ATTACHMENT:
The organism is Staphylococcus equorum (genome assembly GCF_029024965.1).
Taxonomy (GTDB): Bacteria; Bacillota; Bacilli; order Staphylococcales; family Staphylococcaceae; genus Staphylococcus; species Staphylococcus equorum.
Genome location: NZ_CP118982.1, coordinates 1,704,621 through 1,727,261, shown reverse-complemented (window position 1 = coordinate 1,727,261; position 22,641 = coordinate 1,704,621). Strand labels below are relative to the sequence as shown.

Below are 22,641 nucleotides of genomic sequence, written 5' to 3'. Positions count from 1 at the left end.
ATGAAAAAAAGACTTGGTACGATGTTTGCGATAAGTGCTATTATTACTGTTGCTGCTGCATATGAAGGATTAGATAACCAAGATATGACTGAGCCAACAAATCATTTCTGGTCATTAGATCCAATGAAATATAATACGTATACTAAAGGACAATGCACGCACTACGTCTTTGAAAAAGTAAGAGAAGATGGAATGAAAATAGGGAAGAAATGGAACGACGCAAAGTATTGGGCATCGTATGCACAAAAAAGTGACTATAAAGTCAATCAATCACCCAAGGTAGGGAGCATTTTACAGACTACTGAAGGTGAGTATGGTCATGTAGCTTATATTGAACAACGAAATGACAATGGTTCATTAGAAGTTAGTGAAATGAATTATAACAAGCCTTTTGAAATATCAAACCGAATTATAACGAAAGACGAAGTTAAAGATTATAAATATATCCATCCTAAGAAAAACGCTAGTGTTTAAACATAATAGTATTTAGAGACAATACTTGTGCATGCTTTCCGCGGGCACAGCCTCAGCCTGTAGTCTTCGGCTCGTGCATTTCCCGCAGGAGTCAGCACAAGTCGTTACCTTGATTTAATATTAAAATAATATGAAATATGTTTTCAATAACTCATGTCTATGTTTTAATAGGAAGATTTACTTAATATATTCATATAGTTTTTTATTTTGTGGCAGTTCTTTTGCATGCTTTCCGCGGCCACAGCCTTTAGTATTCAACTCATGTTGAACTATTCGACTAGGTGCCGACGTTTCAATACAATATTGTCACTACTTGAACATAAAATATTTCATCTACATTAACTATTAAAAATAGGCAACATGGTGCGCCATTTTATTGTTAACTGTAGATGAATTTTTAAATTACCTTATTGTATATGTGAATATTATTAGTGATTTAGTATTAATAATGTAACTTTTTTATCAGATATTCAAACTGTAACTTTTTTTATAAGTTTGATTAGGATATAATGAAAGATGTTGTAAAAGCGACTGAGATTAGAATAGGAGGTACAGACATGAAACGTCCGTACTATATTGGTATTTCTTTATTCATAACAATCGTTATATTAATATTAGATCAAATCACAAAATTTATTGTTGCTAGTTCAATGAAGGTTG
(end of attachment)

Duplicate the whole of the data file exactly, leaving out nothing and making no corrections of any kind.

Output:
The organism is Staphylococcus equorum (genome assembly GCF_029024965.1).
Taxonomy (GTDB): Bacteria; Bacillota; Bacilli; order Staphylococcales; family Staphylococcaceae; genus Staphylococcus; species Staphylococcus equorum.
Genome location: NZ_CP118982.1, coordinates 1,704,621 through 1,727,261, shown reverse-complemented (window position 1 = coordinate 1,727,261; position 22,641 = coordinate 1,704,621). Strand labels below are relative to the sequence as shown.

Below are 22,641 nucleotides of genomic sequence, written 5' to 3'. Positions count from 1 at the left end.
ATGAAAAAAAGACTTGGTACGATGTTTGCGATAAGTGCTATTATTACTGTTGCTGCTGCATATGAAGGATTAGATAACCAAGATATGACTGAGCCAACAAATCATTTCTGGTCATTAGATCCAATGAAATATAATACGTATACTAAAGGACAATGCACGCACTACGTCTTTGAAAAAGTAAGAGAAGATGGAATGAAAATAGGGAAGAAATGGAACGACGCAAAGTATTGGGCATCGTATGCACAAAAAAGTGACTATAAAGTCAATCAATCACCCAAGGTAGGGAGCATTTTACAGACTACTGAAGGTGAGTATGGTCATGTAGCTTATATTGAACAACGAAATGACAATGGTTCATTAGAAGTTAGTGAAATGAATTATAACAAGCCTTTTGAAATATCAAACCGAATTATAACGAAAGACGAAGTTAAAGATTATAAATATATCCATCCTAAGAAAAACGCTAGTGTTTAAACATAATAGTATTTAGAGACAATACTTGTGCATGCTTTCCGCGGGCACAGCCTCAGCCTGTAGTCTTCGGCTCGTGCATTTCCCGCAGGAGTCAGCACAAGTCGTTACCTTGATTTAATATTAAAATAATATGAAATATGTTTTCAATAACTCATGTCTATGTTTTAATAGGAAGATTTACTTAATATATTCATATAGTTTTTTATTTTGTGGCAGTTCTTTTGCATGCTTTCCGCGGCCACAGCCTTTAGTATTCAACTCATGTTGAACTATTCGACTAGGTGCCGACGTTTCAATACAATATTGTCACTACTTGAACATAAAATATTTCATCTACATTAACTATTAAAAATAGGCAACATGGTGCGCCATTTTATTGTTAACTGTAGATGAATTTTTAAATTACCTTATTGTATATGTGAATATTATTAGTGATTTAGTATTAATAATGTAACTTTTTTATCAGATATTCAAACTGTAACTTTTTTTATAAGTTTGATTAGGATATAATGAAAGATGTTGTAAAAGCGACTGAGATTAGAATAGGAGGTACAGACATGAAACGTCCGTACTATATTGGTATTTCTTTATTCATAACAATCGTTATATTAATATTAGATCAAATCACAAAATTTATTGTTGCTAGTTCAATGAAGGTTG